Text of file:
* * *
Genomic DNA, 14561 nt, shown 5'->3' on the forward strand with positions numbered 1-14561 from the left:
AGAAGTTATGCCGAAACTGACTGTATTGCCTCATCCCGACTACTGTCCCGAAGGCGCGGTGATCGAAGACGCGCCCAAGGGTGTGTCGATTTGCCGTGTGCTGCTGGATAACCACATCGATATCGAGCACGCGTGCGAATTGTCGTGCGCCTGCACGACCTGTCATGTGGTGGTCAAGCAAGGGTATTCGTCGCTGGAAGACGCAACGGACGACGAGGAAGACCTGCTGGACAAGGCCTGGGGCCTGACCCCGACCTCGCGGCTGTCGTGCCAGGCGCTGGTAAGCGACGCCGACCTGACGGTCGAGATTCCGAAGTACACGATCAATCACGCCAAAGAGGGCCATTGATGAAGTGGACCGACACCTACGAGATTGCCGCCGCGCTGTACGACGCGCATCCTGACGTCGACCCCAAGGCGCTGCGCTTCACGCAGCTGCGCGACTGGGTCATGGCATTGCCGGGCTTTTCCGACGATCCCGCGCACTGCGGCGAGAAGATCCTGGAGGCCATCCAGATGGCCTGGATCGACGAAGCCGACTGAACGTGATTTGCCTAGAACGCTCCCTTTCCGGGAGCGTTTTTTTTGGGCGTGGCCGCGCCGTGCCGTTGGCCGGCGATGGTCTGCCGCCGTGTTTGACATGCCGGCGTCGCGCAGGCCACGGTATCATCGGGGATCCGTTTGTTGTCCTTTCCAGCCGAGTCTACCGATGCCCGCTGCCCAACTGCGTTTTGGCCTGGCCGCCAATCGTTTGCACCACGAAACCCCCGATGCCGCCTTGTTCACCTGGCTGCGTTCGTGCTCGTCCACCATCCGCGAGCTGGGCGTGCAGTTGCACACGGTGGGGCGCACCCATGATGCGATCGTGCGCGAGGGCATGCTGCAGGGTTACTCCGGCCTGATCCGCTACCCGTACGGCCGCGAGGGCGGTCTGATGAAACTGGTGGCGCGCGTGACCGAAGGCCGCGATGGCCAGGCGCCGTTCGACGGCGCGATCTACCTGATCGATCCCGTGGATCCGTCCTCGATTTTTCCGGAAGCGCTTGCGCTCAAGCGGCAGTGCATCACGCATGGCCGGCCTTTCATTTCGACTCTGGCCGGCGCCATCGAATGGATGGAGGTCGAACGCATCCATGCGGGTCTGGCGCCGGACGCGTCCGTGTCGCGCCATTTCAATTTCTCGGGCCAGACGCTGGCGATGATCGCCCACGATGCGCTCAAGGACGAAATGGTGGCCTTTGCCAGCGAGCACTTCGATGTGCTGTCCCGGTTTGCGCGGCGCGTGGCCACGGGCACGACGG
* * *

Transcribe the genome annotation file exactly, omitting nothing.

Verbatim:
Genomic DNA, 14561 nt, shown 5'->3' on the forward strand with positions numbered 1-14561 from the left:
AGAAGTTATGCCGAAACTGACTGTATTGCCTCATCCCGACTACTGTCCCGAAGGCGCGGTGATCGAAGACGCGCCCAAGGGTGTGTCGATTTGCCGTGTGCTGCTGGATAACCACATCGATATCGAGCACGCGTGCGAATTGTCGTGCGCCTGCACGACCTGTCATGTGGTGGTCAAGCAAGGGTATTCGTCGCTGGAAGACGCAACGGACGACGAGGAAGACCTGCTGGACAAGGCCTGGGGCCTGACCCCGACCTCGCGGCTGTCGTGCCAGGCGCTGGTAAGCGACGCCGACCTGACGGTCGAGATTCCGAAGTACACGATCAATCACGCCAAAGAGGGCCATTGATGAAGTGGACCGACACCTACGAGATTGCCGCCGCGCTGTACGACGCGCATCCTGACGTCGACCCCAAGGCGCTGCGCTTCACGCAGCTGCGCGACTGGGTCATGGCATTGCCGGGCTTTTCCGACGATCCCGCGCACTGCGGCGAGAAGATCCTGGAGGCCATCCAGATGGCCTGGATCGACGAAGCCGACTGAACGTGATTTGCCTAGAACGCTCCCTTTCCGGGAGCGTTTTTTTTGGGCGTGGCCGCGCCGTGCCGTTGGCCGGCGATGGTCTGCCGCCGTGTTTGACATGCCGGCGTCGCGCAGGCCACGGTATCATCGGGGATCCGTTTGTTGTCCTTTCCAGCCGAGTCTACCGATGCCCGCTGCCCAACTGCGTTTTGGCCTGGCCGCCAATCGTTTGCACCACGAAACCCCCGATGCCGCCTTGTTCACCTGGCTGCGTTCGTGCTCGTCCACCATCCGCGAGCTGGGCGTGCAGTTGCACACGGTGGGGCGCACCCATGATGCGATCGTGCGCGAGGGCATGCTGCAGGGTTACTCCGGCCTGATCCGCTACCCGTACGGCCGCGAGGGCGGTCTGATGAAACTGGTGGCGCGCGTGACCGAAGGCCGCGATGGCCAGGCGCCGTTCGACGGCGCGATCTACCTGATCGATCCCGTGGATCCGTCCTCGATTTTTCCGGAAGCGCTTGCGCTCAAGCGGCAGTGCATCACGCATGGCCGGCCTTTCATTTCGACTCTGGCCGGCGCCATCGAATGGATGGAGGTCGAACGCATCCATGCGGGTCTGGCGCCGGACGCGTCCGTGTCGCGCCATTTCAATTTCTCGGGCCAGACGCTGGCGATGATCGCCCACGATGCGCTCAAGGACGAAATGGTGGCCTTTGCCAGCGAGCACTTCGATGTGCTGTCCCGGTTTGCGCGGCGCGTGGCCACGGGCACGACGG